[If you enjoy this, you may also wish to try Firestarter by King, or Rosemary’s Baby by Ira Levin.]

[ official Stephen King web site ]

Recommended by Tracy T.
Bennett Martin Public Library

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Monday, December 28, 2015

Chasing Ice (on DVD)

Chasing Ice [DVD 551.312 Cha] 

James Balog, a photographer and glaciologist set up cameras at multiple angles of multiple glaciers around the world to track their seasonal and long term changes. The result is a multi-year record of how glaciers are changing in modern times. It felt to me like a documentary of how he and his crew go out to set up and maintain the cameras, rather than a documentary on climate change, even though that is a running theme in the show. The group Balog started is called the Extreme Ice Survey and if you like the documentary you can check out their website www.extremeicesurvey.org for more information, pictures and videos. The images online and on the DVD are some that most people don’t get a chance to see in person, so I think it is well worth viewing.

[If you enjoy this, you may also wish to try Chasing Shackleton [DVD 910.45].] [ Internet Movie Database entry for this film ] | [ official Chasing Ice web site ]

Recommended by Kristen A.
Gere Branch Library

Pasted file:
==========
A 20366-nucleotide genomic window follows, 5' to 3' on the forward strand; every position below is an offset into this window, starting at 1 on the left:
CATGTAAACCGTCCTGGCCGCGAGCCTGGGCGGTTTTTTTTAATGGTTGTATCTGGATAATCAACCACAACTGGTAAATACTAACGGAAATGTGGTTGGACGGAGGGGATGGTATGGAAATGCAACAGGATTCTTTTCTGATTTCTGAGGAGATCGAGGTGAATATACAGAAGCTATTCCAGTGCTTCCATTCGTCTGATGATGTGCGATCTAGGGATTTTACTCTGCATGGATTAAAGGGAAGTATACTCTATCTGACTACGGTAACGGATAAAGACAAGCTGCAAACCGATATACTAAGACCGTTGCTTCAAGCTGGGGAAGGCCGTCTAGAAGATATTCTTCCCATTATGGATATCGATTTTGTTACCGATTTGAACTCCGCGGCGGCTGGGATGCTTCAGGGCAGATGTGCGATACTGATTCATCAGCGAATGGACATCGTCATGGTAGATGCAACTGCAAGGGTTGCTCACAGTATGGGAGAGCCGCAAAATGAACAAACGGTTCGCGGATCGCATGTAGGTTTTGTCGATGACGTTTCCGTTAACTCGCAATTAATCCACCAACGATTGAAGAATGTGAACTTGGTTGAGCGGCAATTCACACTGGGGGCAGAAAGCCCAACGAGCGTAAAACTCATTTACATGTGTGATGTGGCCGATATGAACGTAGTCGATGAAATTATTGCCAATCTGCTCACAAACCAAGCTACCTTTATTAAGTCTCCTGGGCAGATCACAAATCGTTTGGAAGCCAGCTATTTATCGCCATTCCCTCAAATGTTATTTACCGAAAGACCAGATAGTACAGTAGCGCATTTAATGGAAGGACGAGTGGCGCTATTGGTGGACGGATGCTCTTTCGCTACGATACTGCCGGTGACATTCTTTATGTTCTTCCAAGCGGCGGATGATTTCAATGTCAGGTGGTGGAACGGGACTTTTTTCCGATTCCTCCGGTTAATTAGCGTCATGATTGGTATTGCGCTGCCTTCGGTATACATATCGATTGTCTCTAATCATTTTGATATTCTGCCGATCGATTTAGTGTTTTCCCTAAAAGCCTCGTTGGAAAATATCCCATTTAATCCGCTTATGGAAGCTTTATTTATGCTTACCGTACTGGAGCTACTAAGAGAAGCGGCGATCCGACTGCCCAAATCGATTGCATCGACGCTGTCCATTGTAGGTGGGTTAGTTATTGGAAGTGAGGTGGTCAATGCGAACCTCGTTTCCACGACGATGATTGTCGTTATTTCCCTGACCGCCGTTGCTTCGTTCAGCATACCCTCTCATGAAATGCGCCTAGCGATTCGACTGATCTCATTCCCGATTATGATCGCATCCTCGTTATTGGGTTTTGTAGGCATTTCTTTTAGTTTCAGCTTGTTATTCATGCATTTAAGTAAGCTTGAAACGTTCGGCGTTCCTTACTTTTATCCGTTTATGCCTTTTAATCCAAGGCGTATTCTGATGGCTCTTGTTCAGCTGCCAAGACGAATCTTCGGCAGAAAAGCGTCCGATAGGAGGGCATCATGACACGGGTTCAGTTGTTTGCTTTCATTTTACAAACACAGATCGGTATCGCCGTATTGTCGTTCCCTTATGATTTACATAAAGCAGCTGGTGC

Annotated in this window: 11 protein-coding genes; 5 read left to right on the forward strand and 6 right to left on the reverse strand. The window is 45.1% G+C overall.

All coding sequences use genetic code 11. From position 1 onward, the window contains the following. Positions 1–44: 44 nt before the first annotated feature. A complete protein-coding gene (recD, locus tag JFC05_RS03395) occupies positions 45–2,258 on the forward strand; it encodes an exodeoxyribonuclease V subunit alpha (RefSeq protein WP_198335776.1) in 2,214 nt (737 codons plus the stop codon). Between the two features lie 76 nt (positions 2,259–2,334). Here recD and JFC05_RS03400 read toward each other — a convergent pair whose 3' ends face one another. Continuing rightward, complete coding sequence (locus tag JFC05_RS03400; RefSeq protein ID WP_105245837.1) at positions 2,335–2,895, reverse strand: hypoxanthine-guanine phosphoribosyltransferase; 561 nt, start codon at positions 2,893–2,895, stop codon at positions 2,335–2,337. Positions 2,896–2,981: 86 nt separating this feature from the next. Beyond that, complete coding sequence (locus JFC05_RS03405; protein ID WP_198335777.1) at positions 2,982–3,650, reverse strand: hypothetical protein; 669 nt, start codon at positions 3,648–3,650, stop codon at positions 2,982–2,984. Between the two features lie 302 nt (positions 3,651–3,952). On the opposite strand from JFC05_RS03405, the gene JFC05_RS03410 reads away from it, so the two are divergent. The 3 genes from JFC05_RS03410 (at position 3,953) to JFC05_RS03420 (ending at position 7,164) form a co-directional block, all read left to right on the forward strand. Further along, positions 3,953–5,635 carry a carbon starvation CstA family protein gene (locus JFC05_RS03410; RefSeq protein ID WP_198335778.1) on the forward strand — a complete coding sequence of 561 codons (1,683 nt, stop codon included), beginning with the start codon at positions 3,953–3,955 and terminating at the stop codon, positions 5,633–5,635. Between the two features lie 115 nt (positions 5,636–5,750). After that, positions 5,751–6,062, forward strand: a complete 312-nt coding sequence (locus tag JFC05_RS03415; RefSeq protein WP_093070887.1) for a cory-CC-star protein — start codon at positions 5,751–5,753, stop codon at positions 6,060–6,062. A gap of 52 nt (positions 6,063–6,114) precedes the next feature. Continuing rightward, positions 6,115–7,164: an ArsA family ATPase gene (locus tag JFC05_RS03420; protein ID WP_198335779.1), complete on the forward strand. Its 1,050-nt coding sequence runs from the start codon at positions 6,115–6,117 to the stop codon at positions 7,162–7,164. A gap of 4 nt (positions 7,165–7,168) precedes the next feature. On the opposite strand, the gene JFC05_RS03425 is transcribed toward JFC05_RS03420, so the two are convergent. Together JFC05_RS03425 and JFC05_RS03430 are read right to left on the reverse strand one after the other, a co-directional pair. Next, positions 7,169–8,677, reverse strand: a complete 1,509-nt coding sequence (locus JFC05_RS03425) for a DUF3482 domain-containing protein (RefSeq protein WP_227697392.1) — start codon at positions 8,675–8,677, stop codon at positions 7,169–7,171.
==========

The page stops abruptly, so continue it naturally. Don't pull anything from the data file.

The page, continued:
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Futuristic Violence and Fancy Suits


From the strangely genius mind of David Wong, comes Futuristic Violence and Fancy Suits. Set in the not-too-distant future of self-driving cars, holograms and an omnipresent social network known as the Blink, Zoey Ashe finds herself the target of an army of super-powered, hyper-violent alpha males. Armed with a snarky attitude, her talents as a barista, a community-college degree and her very smelly cat, Zoey finds herself joining forces with a mysterious, semi-trustworthy group known as the Fancy Suits to thwart the schemes of a wannabe super-villain. “Blade Runner” meets “The Hitchhiker’s Guide to the Galaxy” in a fast-paced and very enjoyable read.

[If you enjoy this, you may also wish to try John Dies at the End and This Book is Full of Spiders, both also by Wong.]

[ official David Wong web site ]

Recommended by Corey G.
Gere Branch Library